Electro acts tend to be geeks. There’s a ton of wires and software to keep straight. And while techno acts undoubtedly keep up with technology as a job prerequisite, we doubt they’re erudite enough to keep up with medical journals. But Röyksopp might.
In the same week of 2005 that the male Norwegian duo released its cold, overly synthetic and bro-heavy dud sophomore album, The Happening, the University of Sheffield’s department of psychiatry released a study comparing the effects of female and male vocals on the brain. Lab results showed women’s voices as more complex, having greater natural “melody” and, unlike male voices, affecting the auditory section of the brain. Is it mere coincidence that this lush, stunning follow-up comes loaded with a litany of Scandinavian ingenues—Robyn, Lykke Li, Anneli Drecker and Karin Dreijer Andersson of the Knife—while past male collaborators such as Chelonis R. Jones and Erlend Øye sit this one out?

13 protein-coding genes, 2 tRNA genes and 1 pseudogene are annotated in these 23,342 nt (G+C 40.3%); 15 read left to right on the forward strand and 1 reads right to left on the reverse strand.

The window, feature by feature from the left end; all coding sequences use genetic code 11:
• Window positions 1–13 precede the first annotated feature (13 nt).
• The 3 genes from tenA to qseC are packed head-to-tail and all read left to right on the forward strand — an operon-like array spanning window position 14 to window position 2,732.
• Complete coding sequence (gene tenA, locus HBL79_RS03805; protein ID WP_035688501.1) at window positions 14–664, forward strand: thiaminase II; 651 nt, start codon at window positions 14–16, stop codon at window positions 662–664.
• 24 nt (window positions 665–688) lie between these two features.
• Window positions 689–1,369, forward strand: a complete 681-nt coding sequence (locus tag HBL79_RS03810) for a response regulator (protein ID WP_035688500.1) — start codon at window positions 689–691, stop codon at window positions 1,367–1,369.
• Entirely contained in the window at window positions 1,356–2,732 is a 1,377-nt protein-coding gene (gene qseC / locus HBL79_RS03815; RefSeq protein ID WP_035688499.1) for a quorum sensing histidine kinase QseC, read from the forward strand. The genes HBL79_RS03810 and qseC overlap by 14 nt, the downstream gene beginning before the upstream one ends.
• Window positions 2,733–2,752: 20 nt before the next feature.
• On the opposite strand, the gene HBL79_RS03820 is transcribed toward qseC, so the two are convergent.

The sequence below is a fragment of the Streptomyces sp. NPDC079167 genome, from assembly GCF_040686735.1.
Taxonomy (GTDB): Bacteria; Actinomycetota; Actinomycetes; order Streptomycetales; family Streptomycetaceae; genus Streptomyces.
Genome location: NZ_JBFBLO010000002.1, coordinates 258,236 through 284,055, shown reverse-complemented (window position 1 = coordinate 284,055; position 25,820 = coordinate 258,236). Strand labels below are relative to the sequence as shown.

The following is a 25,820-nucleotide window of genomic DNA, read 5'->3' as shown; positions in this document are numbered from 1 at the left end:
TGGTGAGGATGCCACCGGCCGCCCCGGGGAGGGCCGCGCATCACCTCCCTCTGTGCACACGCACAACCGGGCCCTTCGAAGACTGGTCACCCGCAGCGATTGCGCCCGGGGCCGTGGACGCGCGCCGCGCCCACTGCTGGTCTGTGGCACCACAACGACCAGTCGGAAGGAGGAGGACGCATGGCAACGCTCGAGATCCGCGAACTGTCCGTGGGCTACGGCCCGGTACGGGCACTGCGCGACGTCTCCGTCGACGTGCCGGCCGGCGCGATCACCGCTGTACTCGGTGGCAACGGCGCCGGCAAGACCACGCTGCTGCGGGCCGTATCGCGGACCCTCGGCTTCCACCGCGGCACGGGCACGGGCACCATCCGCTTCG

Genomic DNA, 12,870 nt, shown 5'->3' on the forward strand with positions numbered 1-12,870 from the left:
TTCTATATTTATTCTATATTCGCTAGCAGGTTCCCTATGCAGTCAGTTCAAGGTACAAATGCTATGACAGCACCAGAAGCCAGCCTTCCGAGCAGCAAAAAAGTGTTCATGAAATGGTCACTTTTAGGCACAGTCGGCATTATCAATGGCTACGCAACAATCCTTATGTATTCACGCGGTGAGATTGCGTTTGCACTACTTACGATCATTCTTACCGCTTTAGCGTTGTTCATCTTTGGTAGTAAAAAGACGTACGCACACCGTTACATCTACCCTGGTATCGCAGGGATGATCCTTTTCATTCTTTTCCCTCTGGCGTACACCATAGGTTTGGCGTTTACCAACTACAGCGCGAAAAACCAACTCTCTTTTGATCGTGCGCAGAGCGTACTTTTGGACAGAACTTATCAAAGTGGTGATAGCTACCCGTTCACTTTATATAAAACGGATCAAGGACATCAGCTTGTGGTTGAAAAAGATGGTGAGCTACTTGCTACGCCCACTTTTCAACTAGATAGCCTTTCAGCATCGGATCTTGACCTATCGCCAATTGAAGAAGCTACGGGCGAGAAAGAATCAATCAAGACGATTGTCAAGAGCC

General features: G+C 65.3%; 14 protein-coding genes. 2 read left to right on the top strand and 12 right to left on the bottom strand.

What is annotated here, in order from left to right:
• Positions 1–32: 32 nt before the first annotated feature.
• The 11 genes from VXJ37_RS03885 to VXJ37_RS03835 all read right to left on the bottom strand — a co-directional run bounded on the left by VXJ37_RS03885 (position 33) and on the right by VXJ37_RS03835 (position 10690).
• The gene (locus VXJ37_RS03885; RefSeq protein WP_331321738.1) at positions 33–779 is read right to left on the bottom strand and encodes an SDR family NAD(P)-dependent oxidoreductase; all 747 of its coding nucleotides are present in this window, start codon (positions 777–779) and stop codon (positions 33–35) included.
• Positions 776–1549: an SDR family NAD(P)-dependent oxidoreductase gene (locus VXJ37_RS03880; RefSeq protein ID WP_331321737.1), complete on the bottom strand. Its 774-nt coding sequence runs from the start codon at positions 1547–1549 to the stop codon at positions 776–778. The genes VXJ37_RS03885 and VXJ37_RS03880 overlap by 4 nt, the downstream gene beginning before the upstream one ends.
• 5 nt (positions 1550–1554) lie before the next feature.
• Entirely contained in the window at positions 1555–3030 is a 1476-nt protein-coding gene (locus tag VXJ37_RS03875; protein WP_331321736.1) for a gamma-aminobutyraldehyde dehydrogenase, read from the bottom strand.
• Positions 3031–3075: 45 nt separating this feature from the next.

Okay, probably. But the science is sound. Even when Robyn coos, “I’m in love with a robot,” over dark and heavy cyberpunk throbs in “The Girl and the Robot,” it’s warm, pink, fluffy cotton candy. Li’s turn on the galloping “Miss It So Much” imbues an aching yearn with light-headed joy. Of course, the video-game glee of twinkling keyboards helps.
There’s no coming down from the giddy, helium-huffed mood of the first single and opening track, “Happy Up Here.” Even the hardest, loudest numbers, like the space juke of the Andersson-sung “Tricky Tricky,” come shot through with rainbows.
Junior is a brilliant work of alchemy, turning brittle silicon computer chips into squishable, pillowy cushions of silicone.